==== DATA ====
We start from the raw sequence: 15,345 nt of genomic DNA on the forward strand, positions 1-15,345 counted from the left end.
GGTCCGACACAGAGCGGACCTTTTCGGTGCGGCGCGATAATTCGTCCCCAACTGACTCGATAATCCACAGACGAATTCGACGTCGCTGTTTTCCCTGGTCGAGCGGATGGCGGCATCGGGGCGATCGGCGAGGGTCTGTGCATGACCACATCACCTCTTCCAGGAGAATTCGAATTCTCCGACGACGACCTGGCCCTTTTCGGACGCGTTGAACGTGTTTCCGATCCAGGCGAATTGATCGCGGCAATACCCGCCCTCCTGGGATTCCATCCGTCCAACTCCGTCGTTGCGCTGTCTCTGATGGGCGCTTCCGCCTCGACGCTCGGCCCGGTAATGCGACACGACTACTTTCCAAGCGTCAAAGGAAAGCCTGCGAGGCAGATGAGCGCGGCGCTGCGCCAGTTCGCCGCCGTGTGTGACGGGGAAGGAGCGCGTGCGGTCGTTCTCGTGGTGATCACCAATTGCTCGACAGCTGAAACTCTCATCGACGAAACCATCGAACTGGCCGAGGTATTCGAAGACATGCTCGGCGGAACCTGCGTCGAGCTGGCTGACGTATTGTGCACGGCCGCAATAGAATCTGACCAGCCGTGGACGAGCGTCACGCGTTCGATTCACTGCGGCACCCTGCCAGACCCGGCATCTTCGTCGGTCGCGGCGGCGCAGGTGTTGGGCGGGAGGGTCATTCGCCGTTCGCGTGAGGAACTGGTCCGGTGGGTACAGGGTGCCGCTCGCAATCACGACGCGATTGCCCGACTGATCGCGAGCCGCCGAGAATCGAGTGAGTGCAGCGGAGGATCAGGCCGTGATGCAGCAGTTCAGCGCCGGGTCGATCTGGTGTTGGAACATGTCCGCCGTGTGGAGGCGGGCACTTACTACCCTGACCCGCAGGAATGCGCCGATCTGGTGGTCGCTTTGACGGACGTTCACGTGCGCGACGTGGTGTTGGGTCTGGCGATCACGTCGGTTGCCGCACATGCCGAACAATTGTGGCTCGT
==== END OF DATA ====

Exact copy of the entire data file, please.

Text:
We start from the raw sequence: 15,345 nt of genomic DNA on the forward strand, positions 1-15,345 counted from the left end.
GGTCCGACACAGAGCGGACCTTTTCGGTGCGGCGCGATAATTCGTCCCCAACTGACTCGATAATCCACAGACGAATTCGACGTCGCTGTTTTCCCTGGTCGAGCGGATGGCGGCATCGGGGCGATCGGCGAGGGTCTGTGCATGACCACATCACCTCTTCCAGGAGAATTCGAATTCTCCGACGACGACCTGGCCCTTTTCGGACGCGTTGAACGTGTTTCCGATCCAGGCGAATTGATCGCGGCAATACCCGCCCTCCTGGGATTCCATCCGTCCAACTCCGTCGTTGCGCTGTCTCTGATGGGCGCTTCCGCCTCGACGCTCGGCCCGGTAATGCGACACGACTACTTTCCAAGCGTCAAAGGAAAGCCTGCGAGGCAGATGAGCGCGGCGCTGCGCCAGTTCGCCGCCGTGTGTGACGGGGAAGGAGCGCGTGCGGTCGTTCTCGTGGTGATCACCAATTGCTCGACAGCTGAAACTCTCATCGACGAAACCATCGAACTGGCCGAGGTATTCGAAGACATGCTCGGCGGAACCTGCGTCGAGCTGGCTGACGTATTGTGCACGGCCGCAATAGAATCTGACCAGCCGTGGACGAGCGTCACGCGTTCGATTCACTGCGGCACCCTGCCAGACCCGGCATCTTCGTCGGTCGCGGCGGCGCAGGTGTTGGGCGGGAGGGTCATTCGCCGTTCGCGTGAGGAACTGGTCCGGTGGGTACAGGGTGCCGCTCGCAATCACGACGCGATTGCCCGACTGATCGCGAGCCGCCGAGAATCGAGTGAGTGCAGCGGAGGATCAGGCCGTGATGCAGCAGTTCAGCGCCGGGTCGATCTGGTGTTGGAACATGTCCGCCGTGTGGAGGCGGGCACTTACTACCCTGACCCGCAGGAATGCGCCGATCTGGTGGTCGCTTTGACGGACGTTCACGTGCGCGACGTGGTGTTGGGTCTGGCGATCACGTCGGTTGCCGCACATGCCGAACAATTGTGGCTCGT